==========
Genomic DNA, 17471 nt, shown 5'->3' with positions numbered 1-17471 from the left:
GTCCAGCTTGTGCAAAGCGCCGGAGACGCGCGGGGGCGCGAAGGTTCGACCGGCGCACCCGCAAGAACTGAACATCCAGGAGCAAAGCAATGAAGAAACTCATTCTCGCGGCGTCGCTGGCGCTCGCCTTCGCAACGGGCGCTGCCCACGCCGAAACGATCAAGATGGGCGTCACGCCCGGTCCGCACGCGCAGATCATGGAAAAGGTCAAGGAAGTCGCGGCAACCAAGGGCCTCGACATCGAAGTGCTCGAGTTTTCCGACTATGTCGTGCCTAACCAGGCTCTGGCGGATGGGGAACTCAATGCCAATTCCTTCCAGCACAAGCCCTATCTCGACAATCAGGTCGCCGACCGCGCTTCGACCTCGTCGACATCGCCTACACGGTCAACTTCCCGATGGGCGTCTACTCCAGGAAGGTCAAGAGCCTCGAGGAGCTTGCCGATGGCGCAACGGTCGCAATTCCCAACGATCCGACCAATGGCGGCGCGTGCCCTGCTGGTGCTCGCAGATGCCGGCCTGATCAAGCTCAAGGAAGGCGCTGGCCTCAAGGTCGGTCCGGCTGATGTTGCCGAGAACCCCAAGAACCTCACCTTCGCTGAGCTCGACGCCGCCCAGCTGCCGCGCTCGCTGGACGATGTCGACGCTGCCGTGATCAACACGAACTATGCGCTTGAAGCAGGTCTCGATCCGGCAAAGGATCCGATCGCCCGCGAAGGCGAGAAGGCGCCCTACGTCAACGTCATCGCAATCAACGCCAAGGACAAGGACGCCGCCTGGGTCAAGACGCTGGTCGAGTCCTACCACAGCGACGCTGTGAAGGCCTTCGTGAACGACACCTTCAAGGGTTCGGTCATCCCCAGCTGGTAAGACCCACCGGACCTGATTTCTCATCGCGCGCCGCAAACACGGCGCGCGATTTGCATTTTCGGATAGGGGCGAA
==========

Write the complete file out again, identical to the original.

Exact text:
Genomic DNA, 17471 nt, shown 5'->3' with positions numbered 1-17471 from the left:
GTCCAGCTTGTGCAAAGCGCCGGAGACGCGCGGGGGCGCGAAGGTTCGACCGGCGCACCCGCAAGAACTGAACATCCAGGAGCAAAGCAATGAAGAAACTCATTCTCGCGGCGTCGCTGGCGCTCGCCTTCGCAACGGGCGCTGCCCACGCCGAAACGATCAAGATGGGCGTCACGCCCGGTCCGCACGCGCAGATCATGGAAAAGGTCAAGGAAGTCGCGGCAACCAAGGGCCTCGACATCGAAGTGCTCGAGTTTTCCGACTATGTCGTGCCTAACCAGGCTCTGGCGGATGGGGAACTCAATGCCAATTCCTTCCAGCACAAGCCCTATCTCGACAATCAGGTCGCCGACCGCGCTTCGACCTCGTCGACATCGCCTACACGGTCAACTTCCCGATGGGCGTCTACTCCAGGAAGGTCAAGAGCCTCGAGGAGCTTGCCGATGGCGCAACGGTCGCAATTCCCAACGATCCGACCAATGGCGGCGCGTGCCCTGCTGGTGCTCGCAGATGCCGGCCTGATCAAGCTCAAGGAAGGCGCTGGCCTCAAGGTCGGTCCGGCTGATGTTGCCGAGAACCCCAAGAACCTCACCTTCGCTGAGCTCGACGCCGCCCAGCTGCCGCGCTCGCTGGACGATGTCGACGCTGCCGTGATCAACACGAACTATGCGCTTGAAGCAGGTCTCGATCCGGCAAAGGATCCGATCGCCCGCGAAGGCGAGAAGGCGCCCTACGTCAACGTCATCGCAATCAACGCCAAGGACAAGGACGCCGCCTGGGTCAAGACGCTGGTCGAGTCCTACCACAGCGACGCTGTGAAGGCCTTCGTGAACGACACCTTCAAGGGTTCGGTCATCCCCAGCTGGTAAGACCCACCGGACCTGATTTCTCATCGCGCGCCGCAAACACGGCGCGCGATTTGCATTTTCGGATAGGGGCGAA